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Pat Finucane: Challenge brought by murdered Belfast lawyer’s widow against decision not to hold public inquiry being heard by High Court

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Geraldine Finucane, the widow of murdered solicitor Pat Finucane (Liam McBurney/PA)

Geraldine Finucane, the widow of murdered solicitor Pat Finucane (Liam McBurney/PA)

Geraldine Finucane, the widow of murdered solicitor Pat Finucane (Liam McBurney/PA)

Only a public inquiry into the murder of Belfast lawyer Pat Finucane will uncover the full extent of a state-operated policy of “extrajudicial executions”, the High Court has heard.

Counsel for the solicitor’s widow described him as the victim of a scheme where loyalist paramilitaries were infiltrated, resourced and manipulated to target those identified for murder.

Geraldine Finucane is challenging Secretary of State Brandon Lewis’s decision not to establish a public inquiry into events surrounding his killing in February 1989, claiming it breached her human rights.

Fiona Doherty QC argued: “The available evidence suggests that employees of the state, responsible for law enforcement, devised and operated a policy of extrajudicial executions.

“In other words, a policy of murder by proxy whereby the state itself engaged in terrorism through the agency of loyalist paramilitaries.”

The murder of Mr Finucane is among the most notorious of the Troubles in Northern Ireland.

UDA gunmen burst into his north Belfast home and shot him 14 times in front of his wife, who was injured by a ricocheting bullet, and three children.

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His family have campaigned ever since for a public inquiry to establish the full scale of security force collusion in the killing.

In February 2019, the Supreme Court held that previous probes failed to meet the standards required by Article 2 of the European Convention on Human Rights.

Since then, Mrs Finucane has mounted further legal battles against the Government’s response to that ruling.

In November 2020, the Secretary of State announced there would not be a public inquiry at this stage because he wanted other police review processes to run their course.

He was ordered to pay £7,500 damages to Mrs Finucane for the excessive delay in reaching his position.

The current challenge centres on the legality of his decision to await the outcome of reviews by the PSNI's Legacy Investigations Branch and the Police Ombudsman.

Ms Doherty argued that the LIB has now finished its work, while the Ombudsman’s process will not be completed until at least 2025.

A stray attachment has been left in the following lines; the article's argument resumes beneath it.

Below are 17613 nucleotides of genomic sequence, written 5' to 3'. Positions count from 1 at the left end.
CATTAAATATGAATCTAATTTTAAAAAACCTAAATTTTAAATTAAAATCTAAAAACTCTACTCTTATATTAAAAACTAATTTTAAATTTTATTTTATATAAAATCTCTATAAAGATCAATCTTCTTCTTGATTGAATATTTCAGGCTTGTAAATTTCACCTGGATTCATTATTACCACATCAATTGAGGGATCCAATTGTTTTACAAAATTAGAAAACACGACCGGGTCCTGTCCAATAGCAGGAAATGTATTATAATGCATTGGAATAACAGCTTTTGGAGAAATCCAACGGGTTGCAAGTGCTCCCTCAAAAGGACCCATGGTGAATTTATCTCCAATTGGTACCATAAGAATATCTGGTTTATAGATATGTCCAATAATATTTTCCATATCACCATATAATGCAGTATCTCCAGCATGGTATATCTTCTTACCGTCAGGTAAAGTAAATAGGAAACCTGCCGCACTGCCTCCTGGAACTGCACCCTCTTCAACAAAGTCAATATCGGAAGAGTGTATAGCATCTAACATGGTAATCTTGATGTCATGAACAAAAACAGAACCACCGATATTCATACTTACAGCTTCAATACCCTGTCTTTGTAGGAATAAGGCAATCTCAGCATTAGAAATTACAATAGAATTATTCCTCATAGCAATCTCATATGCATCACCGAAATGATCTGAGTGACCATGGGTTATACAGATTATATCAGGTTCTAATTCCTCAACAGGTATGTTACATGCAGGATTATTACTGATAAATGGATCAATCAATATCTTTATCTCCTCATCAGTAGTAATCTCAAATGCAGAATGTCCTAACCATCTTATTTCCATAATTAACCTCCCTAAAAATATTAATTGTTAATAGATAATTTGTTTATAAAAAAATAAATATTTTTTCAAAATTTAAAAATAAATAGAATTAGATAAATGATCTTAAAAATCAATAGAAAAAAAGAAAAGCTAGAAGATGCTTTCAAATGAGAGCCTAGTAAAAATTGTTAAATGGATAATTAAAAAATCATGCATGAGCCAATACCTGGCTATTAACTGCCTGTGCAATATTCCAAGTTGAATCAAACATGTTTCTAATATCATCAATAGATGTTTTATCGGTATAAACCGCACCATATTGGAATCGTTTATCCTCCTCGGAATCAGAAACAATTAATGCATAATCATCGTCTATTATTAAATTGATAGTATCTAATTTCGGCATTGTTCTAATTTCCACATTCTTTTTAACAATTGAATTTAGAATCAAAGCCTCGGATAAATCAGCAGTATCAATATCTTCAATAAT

She told Mr Justice Scoffield that the Secretary of State’s decision was irrational and unlawful.

Referring to the level of collusion the solicitor’s murder, the barrister contended that it was hard to imagine a more serious allegation against a liberal democracy founded on the rule of law.

“Patrick Finucane was a victim of this policy, he was identified by state agents as suitable for assassination and duly shot dead in front of his family in a particularly brutal fashion,” she said.

“The army, the police and the security services have been implicated to varying degrees in the events surrounding his death, in the operation of the policy that led to it, and in attempts to prevent the truth about it emerging.

“Questions remain as to the identities and culpability of those who authorised the policy, allowed it to happen, and what level they operated at.

“Questions also remain about the extent to which the policy was known and authorised by government.”

Despite former Prime Minister David Cameron apologising for the “shocking” levels of collusion in the case, the court heard no members of the security forces has ever been held accountable for the killing or subsequent attempted cover-up.

Mrs Finucane was described as a “veteran” of court proceedings due to her ongoing fight to expose what happened to her husband and those responsible.

Counsel insisted: “Had the clear guidance of the Supreme Court been followed, on what’s known about the facts of the case and of the law, the only option open to the Secretary of State was a public inquiry.”

Urging the judge to quash Mr Lewis’ decision and order him to set up such a tribunal, she added: “This court shouldn’t allow matters to get to the stage where the state effectively gets what it wants by running down the clock on this investigation.

“In other words, the passage of time and the loss of evidence makes any investigation pointless.”

The case continues.


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